Bonneau: syilx knowledge systems are rarely reflected in archaeology research. Many archaeologists and Cultural Resource Management (archaeology consulting) companies write very little about syilx people and most are so pressed for time they can’t conduct in depth research about the people that have created the archaeology. When data is collected in the field of archaeology there is a responsibility to have a really good record kept and with digitization an extra bit of caution is necessary. This extra caution is due to the fast-paced changes in technology and the need to consistently update electronic systems because there is a fear of losing data, or data being accidentally deleted or corrupted. There is also a fear that First Nations have that the information they provide will become publicized without their consent and may not always reflect the initial intent of the information.
It was made clear at the outset that the data for this research had to be made accessible for two sets of audiences, the WFN members and all others. This delineation of information has become necessary due to some concern about sharing sensitive data and intellectual property rights.
The participants from WFN had a good amount of time to research, approximately three quarters of the time was committed to research and the remainder of the time for this project was committed to data entry.
What was your favorite outcome or experience from the project?
Bonneau: I enjoyed learning about data governance and being a part of important research. This has provided WFN with some good tools to use for research.
Gupta: The entire process was my favorite outcome. It has been a good experience and WFN continues to build upon the project.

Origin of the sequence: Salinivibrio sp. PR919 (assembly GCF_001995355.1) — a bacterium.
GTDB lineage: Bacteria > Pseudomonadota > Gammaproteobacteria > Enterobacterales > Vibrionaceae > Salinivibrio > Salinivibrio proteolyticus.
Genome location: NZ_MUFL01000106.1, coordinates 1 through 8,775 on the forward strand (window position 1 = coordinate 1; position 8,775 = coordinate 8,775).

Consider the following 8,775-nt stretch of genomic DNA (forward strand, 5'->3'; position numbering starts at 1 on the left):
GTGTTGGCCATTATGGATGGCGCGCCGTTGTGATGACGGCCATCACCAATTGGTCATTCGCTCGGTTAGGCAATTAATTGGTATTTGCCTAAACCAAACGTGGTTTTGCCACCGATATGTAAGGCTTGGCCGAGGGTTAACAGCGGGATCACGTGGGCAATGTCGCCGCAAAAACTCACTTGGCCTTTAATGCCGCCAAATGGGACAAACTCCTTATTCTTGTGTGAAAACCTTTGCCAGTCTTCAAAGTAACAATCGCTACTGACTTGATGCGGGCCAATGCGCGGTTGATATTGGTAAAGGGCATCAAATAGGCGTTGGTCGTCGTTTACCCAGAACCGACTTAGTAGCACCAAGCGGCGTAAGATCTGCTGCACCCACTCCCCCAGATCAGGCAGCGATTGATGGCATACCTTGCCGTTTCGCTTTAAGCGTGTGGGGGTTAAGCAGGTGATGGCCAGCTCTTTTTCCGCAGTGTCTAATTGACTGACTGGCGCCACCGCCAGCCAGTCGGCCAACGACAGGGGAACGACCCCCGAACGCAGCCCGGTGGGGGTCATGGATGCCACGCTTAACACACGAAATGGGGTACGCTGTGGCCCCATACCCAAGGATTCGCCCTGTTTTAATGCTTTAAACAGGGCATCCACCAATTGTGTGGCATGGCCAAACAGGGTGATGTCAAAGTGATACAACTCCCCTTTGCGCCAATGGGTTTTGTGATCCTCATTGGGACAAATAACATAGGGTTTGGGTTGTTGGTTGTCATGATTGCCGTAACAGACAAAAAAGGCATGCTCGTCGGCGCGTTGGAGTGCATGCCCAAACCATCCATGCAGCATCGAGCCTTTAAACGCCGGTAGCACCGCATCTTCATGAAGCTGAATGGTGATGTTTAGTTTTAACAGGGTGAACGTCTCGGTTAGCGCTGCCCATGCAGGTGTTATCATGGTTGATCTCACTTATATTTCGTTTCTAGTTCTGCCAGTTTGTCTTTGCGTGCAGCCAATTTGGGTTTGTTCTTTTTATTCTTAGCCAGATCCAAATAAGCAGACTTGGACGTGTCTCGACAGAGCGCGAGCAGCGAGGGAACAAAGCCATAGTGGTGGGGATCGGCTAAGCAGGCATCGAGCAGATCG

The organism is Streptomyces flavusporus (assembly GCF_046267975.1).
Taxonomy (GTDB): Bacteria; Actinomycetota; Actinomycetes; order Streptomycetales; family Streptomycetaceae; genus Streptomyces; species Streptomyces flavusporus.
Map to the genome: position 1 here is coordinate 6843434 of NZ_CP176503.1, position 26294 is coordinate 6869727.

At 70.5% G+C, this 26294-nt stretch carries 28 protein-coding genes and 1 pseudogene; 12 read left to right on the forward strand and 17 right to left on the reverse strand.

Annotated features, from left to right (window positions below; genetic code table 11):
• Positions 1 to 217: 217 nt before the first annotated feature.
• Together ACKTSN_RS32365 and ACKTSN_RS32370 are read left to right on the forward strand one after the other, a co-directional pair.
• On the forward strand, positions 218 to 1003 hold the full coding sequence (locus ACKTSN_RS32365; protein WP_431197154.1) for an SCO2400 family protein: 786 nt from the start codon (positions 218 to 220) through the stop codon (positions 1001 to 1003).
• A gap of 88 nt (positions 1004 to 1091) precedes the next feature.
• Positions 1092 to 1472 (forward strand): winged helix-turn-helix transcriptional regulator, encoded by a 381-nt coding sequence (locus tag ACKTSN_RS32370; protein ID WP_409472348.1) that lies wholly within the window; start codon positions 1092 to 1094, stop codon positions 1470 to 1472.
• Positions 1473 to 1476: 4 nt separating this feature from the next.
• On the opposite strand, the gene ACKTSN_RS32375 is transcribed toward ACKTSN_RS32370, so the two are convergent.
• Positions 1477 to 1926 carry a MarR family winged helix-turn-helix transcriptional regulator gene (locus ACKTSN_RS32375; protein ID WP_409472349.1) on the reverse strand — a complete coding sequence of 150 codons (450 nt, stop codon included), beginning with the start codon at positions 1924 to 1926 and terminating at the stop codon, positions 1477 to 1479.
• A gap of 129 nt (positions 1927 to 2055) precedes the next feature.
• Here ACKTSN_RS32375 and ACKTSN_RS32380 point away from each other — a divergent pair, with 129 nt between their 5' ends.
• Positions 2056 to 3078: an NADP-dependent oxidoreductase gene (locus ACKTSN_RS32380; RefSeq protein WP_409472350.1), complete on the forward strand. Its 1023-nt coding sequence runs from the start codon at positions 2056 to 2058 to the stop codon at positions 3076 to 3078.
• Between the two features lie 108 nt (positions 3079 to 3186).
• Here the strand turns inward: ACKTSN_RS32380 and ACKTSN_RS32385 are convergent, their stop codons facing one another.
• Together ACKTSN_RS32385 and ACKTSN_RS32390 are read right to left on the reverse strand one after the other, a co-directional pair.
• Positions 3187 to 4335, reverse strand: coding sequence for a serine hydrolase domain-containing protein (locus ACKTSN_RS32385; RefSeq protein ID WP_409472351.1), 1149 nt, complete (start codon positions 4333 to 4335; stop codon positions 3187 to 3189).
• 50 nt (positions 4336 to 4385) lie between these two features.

Can you share a few lessons you learned during your project?
Gupta: We learned that research must change and shift its contours as we build relationships of trust. I learned research design comes from working on the ground in conversation with Nancy and the community. Listening carefully to what WFN archaeologists would like to do with data and understanding the cultural protocols associated with that data is a path to designing risk- and harm-aware research that community collaborators can truly benefit from.
Bonneau: From a WFN perspective, I learned how important it is to collaborate on this type of research, there is always something to learn, always an opportunity to grow, there is always someone there that wants to know about our way of life, in all types of forms.
What is next for this project?
Bonneau: A policy has been developed and approved by both WFN’s legal counsel and Chief and Council, to guide the collaboration between two of WFN’s departments in protecting archaeological sites during development on WFN reserve lands. In addition, WFN plans to further digitize research and develop an interactive map for use by both WFN members and the public, through the WFN museum.